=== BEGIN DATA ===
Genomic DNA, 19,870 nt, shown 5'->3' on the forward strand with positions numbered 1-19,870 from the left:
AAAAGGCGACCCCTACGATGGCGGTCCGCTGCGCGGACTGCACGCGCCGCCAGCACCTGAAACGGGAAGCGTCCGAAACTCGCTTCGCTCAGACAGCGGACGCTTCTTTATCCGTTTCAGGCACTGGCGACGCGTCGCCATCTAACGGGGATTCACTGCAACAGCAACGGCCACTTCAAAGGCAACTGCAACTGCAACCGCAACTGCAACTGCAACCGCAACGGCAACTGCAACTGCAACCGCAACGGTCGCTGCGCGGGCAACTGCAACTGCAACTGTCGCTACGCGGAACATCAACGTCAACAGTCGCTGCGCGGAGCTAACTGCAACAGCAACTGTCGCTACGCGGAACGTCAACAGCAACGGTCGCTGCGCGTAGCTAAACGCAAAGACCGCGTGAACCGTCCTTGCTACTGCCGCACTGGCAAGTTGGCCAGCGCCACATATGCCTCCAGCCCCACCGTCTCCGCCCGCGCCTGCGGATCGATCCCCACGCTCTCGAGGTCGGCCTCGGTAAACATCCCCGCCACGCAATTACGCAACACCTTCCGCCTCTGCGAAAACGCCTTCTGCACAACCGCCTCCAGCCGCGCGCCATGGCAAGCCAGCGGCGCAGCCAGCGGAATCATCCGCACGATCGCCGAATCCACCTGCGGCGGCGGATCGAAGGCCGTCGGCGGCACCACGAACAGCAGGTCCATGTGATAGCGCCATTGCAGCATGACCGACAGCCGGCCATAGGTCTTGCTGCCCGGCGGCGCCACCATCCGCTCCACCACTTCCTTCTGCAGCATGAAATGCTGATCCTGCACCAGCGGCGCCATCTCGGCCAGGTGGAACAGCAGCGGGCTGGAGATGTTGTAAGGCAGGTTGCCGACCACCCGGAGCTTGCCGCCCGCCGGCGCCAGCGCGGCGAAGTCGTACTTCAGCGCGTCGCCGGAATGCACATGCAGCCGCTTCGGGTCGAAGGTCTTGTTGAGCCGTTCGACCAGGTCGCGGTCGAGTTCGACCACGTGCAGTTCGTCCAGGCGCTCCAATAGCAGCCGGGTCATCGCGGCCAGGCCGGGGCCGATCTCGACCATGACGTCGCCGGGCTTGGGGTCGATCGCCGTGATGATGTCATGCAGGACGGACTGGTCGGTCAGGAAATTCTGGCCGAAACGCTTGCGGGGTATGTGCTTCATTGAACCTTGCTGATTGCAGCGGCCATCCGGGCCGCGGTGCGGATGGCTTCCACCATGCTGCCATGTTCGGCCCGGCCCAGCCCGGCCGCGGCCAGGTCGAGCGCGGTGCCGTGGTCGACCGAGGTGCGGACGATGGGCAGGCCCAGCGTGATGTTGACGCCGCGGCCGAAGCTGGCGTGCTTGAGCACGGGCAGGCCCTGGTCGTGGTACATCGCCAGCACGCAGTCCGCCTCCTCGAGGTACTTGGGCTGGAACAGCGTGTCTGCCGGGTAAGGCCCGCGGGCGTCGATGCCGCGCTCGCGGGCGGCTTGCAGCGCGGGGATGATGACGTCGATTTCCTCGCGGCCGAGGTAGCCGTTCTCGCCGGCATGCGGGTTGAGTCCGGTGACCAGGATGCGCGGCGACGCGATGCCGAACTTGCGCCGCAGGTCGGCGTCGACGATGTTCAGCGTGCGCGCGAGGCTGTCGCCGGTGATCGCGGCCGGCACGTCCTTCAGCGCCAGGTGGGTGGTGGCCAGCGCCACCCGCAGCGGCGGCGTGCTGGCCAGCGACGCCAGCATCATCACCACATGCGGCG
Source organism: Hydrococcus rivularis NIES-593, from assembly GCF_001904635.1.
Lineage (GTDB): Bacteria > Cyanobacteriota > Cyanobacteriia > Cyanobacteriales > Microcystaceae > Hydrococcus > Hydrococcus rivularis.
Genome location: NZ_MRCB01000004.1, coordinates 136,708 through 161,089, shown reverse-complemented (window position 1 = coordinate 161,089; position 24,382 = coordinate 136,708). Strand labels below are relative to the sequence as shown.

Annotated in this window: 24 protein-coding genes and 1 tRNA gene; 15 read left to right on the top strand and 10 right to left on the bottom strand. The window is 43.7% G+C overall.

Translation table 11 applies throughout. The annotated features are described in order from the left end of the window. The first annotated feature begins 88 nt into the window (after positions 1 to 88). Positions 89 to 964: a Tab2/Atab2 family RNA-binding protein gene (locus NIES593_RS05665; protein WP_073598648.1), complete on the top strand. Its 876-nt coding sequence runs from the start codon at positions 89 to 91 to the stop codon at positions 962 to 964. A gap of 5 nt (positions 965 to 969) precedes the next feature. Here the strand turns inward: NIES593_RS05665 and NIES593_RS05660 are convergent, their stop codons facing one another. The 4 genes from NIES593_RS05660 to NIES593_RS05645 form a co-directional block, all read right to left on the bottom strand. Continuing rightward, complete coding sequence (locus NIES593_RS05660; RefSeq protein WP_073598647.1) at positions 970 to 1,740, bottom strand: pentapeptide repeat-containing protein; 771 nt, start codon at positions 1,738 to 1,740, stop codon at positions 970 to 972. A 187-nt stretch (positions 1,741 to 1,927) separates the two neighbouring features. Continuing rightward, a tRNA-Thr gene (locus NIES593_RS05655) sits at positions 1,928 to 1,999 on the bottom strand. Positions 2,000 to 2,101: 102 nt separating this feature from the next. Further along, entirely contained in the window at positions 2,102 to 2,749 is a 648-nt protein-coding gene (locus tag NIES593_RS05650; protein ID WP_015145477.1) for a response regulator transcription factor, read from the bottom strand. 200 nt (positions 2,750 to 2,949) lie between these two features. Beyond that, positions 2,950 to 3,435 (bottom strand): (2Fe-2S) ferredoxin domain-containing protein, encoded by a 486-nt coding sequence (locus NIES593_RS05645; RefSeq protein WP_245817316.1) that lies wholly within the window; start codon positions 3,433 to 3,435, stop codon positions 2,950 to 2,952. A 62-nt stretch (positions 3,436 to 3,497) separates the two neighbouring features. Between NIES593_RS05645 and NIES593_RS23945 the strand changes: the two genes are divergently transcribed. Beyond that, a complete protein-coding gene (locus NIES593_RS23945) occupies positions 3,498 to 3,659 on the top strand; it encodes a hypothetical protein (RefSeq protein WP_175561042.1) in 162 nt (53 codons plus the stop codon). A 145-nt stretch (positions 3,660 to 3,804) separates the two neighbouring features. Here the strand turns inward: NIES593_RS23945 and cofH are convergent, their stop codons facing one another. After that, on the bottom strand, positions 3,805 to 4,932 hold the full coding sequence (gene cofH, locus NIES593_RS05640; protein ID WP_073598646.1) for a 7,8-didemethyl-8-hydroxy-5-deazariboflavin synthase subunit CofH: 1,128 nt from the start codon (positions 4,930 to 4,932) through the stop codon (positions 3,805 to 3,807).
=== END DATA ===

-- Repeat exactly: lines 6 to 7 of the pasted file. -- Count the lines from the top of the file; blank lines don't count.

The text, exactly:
Annotated in this window: 24 protein-coding genes and 1 tRNA gene; 15 read left to right on the top strand and 10 right to left on the bottom strand. The window is 43.7% G+C overall.

Translation table 11 applies throughout. The annotated features are described in order from the left end of the window. The first annotated feature begins 88 nt into the window (after positions 1 to 88). Positions 89 to 964: a Tab2/Atab2 family RNA-binding protein gene (locus NIES593_RS05665; protein WP_073598648.1), complete on the top strand. Its 876-nt coding sequence runs from the start codon at positions 89 to 91 to the stop codon at positions 962 to 964. A gap of 5 nt (positions 965 to 969) precedes the next feature. Here the strand turns inward: NIES593_RS05665 and NIES593_RS05660 are convergent, their stop codons facing one another. The 4 genes from NIES593_RS05660 to NIES593_RS05645 form a co-directional block, all read right to left on the bottom strand. Continuing rightward, complete coding sequence (locus NIES593_RS05660; RefSeq protein WP_073598647.1) at positions 970 to 1,740, bottom strand: pentapeptide repeat-containing protein; 771 nt, start codon at positions 1,738 to 1,740, stop codon at positions 970 to 972. A 187-nt stretch (positions 1,741 to 1,927) separates the two neighbouring features. Continuing rightward, a tRNA-Thr gene (locus NIES593_RS05655) sits at positions 1,928 to 1,999 on the bottom strand. Positions 2,000 to 2,101: 102 nt separating this feature from the next. Further along, entirely contained in the window at positions 2,102 to 2,749 is a 648-nt protein-coding gene (locus tag NIES593_RS05650; protein ID WP_015145477.1) for a response regulator transcription factor, read from the bottom strand. 200 nt (positions 2,750 to 2,949) lie between these two features. Beyond that, positions 2,950 to 3,435 (bottom strand): (2Fe-2S) ferredoxin domain-containing protein, encoded by a 486-nt coding sequence (locus NIES593_RS05645; RefSeq protein WP_245817316.1) that lies wholly within the window; start codon positions 3,433 to 3,435, stop codon positions 2,950 to 2,952. A 62-nt stretch (positions 3,436 to 3,497) separates the two neighbouring features. Between NIES593_RS05645 and NIES593_RS23945 the strand changes: the two genes are divergently transcribed. Beyond that, a complete protein-coding gene (locus NIES593_RS23945) occupies positions 3,498 to 3,659 on the top strand; it encodes a hypothetical protein (RefSeq protein WP_175561042.1) in 162 nt (53 codons plus the stop codon). A 145-nt stretch (positions 3,660 to 3,804) separates the two neighbouring features. Here the strand turns inward: NIES593_RS23945 and cofH are convergent, their stop codons facing one another. After that, on the bottom strand, positions 3,805 to 4,932 hold the full coding sequence (gene cofH, locus NIES593_RS05640; protein ID WP_073598646.1) for a 7,8-didemethyl-8-hydroxy-5-deazariboflavin synthase subunit CofH: 1,128 nt from the start codon (positions 4,930 to 4,932) through the stop codon (positions 3,805 to 3,807).